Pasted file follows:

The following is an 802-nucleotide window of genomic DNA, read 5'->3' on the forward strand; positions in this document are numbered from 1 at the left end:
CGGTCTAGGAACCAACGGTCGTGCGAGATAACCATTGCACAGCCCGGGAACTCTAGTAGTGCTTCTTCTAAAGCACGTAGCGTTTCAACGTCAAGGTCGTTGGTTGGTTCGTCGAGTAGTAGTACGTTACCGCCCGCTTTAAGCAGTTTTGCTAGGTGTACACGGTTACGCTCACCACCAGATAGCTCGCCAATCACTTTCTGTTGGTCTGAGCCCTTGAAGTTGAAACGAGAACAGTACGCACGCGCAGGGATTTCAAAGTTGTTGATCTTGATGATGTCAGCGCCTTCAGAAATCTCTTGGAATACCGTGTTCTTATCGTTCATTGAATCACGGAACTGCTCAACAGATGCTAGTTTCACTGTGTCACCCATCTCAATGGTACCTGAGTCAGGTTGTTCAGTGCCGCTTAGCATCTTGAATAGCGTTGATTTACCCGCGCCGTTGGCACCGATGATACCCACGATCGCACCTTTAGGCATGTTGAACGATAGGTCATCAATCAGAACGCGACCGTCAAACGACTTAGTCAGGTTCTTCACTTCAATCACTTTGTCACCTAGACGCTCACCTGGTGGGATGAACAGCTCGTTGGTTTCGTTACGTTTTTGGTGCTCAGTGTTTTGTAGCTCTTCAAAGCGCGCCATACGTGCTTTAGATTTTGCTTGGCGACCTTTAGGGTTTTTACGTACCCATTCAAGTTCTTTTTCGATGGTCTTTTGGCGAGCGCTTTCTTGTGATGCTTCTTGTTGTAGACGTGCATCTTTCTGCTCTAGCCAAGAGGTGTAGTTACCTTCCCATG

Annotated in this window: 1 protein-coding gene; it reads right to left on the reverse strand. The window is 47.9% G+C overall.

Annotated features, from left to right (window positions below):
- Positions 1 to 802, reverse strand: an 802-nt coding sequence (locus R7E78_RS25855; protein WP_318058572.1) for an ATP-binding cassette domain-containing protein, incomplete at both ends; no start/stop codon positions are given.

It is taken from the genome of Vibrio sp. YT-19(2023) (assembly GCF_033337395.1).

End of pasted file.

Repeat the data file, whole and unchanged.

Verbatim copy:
The following is an 802-nucleotide window of genomic DNA, read 5'->3' on the forward strand; positions in this document are numbered from 1 at the left end:
CGGTCTAGGAACCAACGGTCGTGCGAGATAACCATTGCACAGCCCGGGAACTCTAGTAGTGCTTCTTCTAAAGCACGTAGCGTTTCAACGTCAAGGTCGTTGGTTGGTTCGTCGAGTAGTAGTACGTTACCGCCCGCTTTAAGCAGTTTTGCTAGGTGTACACGGTTACGCTCACCACCAGATAGCTCGCCAATCACTTTCTGTTGGTCTGAGCCCTTGAAGTTGAAACGAGAACAGTACGCACGCGCAGGGATTTCAAAGTTGTTGATCTTGATGATGTCAGCGCCTTCAGAAATCTCTTGGAATACCGTGTTCTTATCGTTCATTGAATCACGGAACTGCTCAACAGATGCTAGTTTCACTGTGTCACCCATCTCAATGGTACCTGAGTCAGGTTGTTCAGTGCCGCTTAGCATCTTGAATAGCGTTGATTTACCCGCGCCGTTGGCACCGATGATACCCACGATCGCACCTTTAGGCATGTTGAACGATAGGTCATCAATCAGAACGCGACCGTCAAACGACTTAGTCAGGTTCTTCACTTCAATCACTTTGTCACCTAGACGCTCACCTGGTGGGATGAACAGCTCGTTGGTTTCGTTACGTTTTTGGTGCTCAGTGTTTTGTAGCTCTTCAAAGCGCGCCATACGTGCTTTAGATTTTGCTTGGCGACCTTTAGGGTTTTTACGTACCCATTCAAGTTCTTTTTCGATGGTCTTTTGGCGAGCGCTTTCTTGTGATGCTTCTTGTTGTAGACGTGCATCTTTCTGCTCTAGCCAAGAGGTGTAGTTACCTTCCCATG

Annotated in this window: 1 protein-coding gene; it reads right to left on the reverse strand. The window is 47.9% G+C overall.

Annotated features, from left to right (window positions below):
- Positions 1 to 802, reverse strand: an 802-nt coding sequence (locus R7E78_RS25855; protein WP_318058572.1) for an ATP-binding cassette domain-containing protein, incomplete at both ends; no start/stop codon positions are given.

It is taken from the genome of Vibrio sp. YT-19(2023) (assembly GCF_033337395.1).